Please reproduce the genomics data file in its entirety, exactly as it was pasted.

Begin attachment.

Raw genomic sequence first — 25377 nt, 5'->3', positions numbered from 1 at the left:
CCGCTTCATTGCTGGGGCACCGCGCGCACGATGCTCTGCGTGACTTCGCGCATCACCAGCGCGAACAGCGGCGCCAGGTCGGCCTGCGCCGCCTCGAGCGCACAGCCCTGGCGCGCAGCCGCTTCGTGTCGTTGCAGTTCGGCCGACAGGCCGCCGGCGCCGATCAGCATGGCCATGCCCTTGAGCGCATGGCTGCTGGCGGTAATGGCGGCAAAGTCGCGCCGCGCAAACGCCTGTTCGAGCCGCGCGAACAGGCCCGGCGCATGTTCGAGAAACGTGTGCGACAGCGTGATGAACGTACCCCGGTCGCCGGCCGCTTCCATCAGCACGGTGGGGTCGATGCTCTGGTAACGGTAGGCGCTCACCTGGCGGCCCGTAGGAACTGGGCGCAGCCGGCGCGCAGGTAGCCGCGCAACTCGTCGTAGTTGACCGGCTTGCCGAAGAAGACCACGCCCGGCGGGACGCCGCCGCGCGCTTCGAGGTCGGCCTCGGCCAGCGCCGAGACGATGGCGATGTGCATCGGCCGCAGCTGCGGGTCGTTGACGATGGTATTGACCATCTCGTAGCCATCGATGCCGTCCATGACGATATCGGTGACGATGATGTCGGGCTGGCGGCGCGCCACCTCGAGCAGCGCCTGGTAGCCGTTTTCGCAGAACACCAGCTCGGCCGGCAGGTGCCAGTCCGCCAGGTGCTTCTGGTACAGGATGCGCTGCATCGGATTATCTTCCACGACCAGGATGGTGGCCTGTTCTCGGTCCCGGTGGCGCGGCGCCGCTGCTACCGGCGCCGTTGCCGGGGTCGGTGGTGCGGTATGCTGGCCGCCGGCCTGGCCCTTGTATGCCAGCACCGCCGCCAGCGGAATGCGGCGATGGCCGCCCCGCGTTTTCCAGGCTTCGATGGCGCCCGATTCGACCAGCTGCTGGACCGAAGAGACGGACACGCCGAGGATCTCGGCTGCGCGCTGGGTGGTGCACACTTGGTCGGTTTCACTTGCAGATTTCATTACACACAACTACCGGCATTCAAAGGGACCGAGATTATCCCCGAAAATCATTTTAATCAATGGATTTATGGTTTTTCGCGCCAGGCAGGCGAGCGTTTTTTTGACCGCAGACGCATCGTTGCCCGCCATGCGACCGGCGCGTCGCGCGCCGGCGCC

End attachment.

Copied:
Raw genomic sequence first — 25377 nt, 5'->3', positions numbered from 1 at the left:
CCGCTTCATTGCTGGGGCACCGCGCGCACGATGCTCTGCGTGACTTCGCGCATCACCAGCGCGAACAGCGGCGCCAGGTCGGCCTGCGCCGCCTCGAGCGCACAGCCCTGGCGCGCAGCCGCTTCGTGTCGTTGCAGTTCGGCCGACAGGCCGCCGGCGCCGATCAGCATGGCCATGCCCTTGAGCGCATGGCTGCTGGCGGTAATGGCGGCAAAGTCGCGCCGCGCAAACGCCTGTTCGAGCCGCGCGAACAGGCCCGGCGCATGTTCGAGAAACGTGTGCGACAGCGTGATGAACGTACCCCGGTCGCCGGCCGCTTCCATCAGCACGGTGGGGTCGATGCTCTGGTAACGGTAGGCGCTCACCTGGCGGCCCGTAGGAACTGGGCGCAGCCGGCGCGCAGGTAGCCGCGCAACTCGTCGTAGTTGACCGGCTTGCCGAAGAAGACCACGCCCGGCGGGACGCCGCCGCGCGCTTCGAGGTCGGCCTCGGCCAGCGCCGAGACGATGGCGATGTGCATCGGCCGCAGCTGCGGGTCGTTGACGATGGTATTGACCATCTCGTAGCCATCGATGCCGTCCATGACGATATCGGTGACGATGATGTCGGGCTGGCGGCGCGCCACCTCGAGCAGCGCCTGGTAGCCGTTTTCGCAGAACACCAGCTCGGCCGGCAGGTGCCAGTCCGCCAGGTGCTTCTGGTACAGGATGCGCTGCATCGGATTATCTTCCACGACCAGGATGGTGGCCTGTTCTCGGTCCCGGTGGCGCGGCGCCGCTGCTACCGGCGCCGTTGCCGGGGTCGGTGGTGCGGTATGCTGGCCGCCGGCCTGGCCCTTGTATGCCAGCACCGCCGCCAGCGGAATGCGGCGATGGCCGCCCCGCGTTTTCCAGGCTTCGATGGCGCCCGATTCGACCAGCTGCTGGACCGAAGAGACGGACACGCCGAGGATCTCGGCTGCGCGCTGGGTGGTGCACACTTGGTCGGTTTCACTTGCAGATTTCATTACACACAACTACCGGCATTCAAAGGGACCGAGATTATCCCCGAAAATCATTTTAATCAATGGATTTATGGTTTTTCGCGCCAGGCAGGCGAGCGTTTTTTTGACCGCAGACGCATCGTTGCCCGCCATGCGACCGGCGCGTCGCGCGCCGGCGCC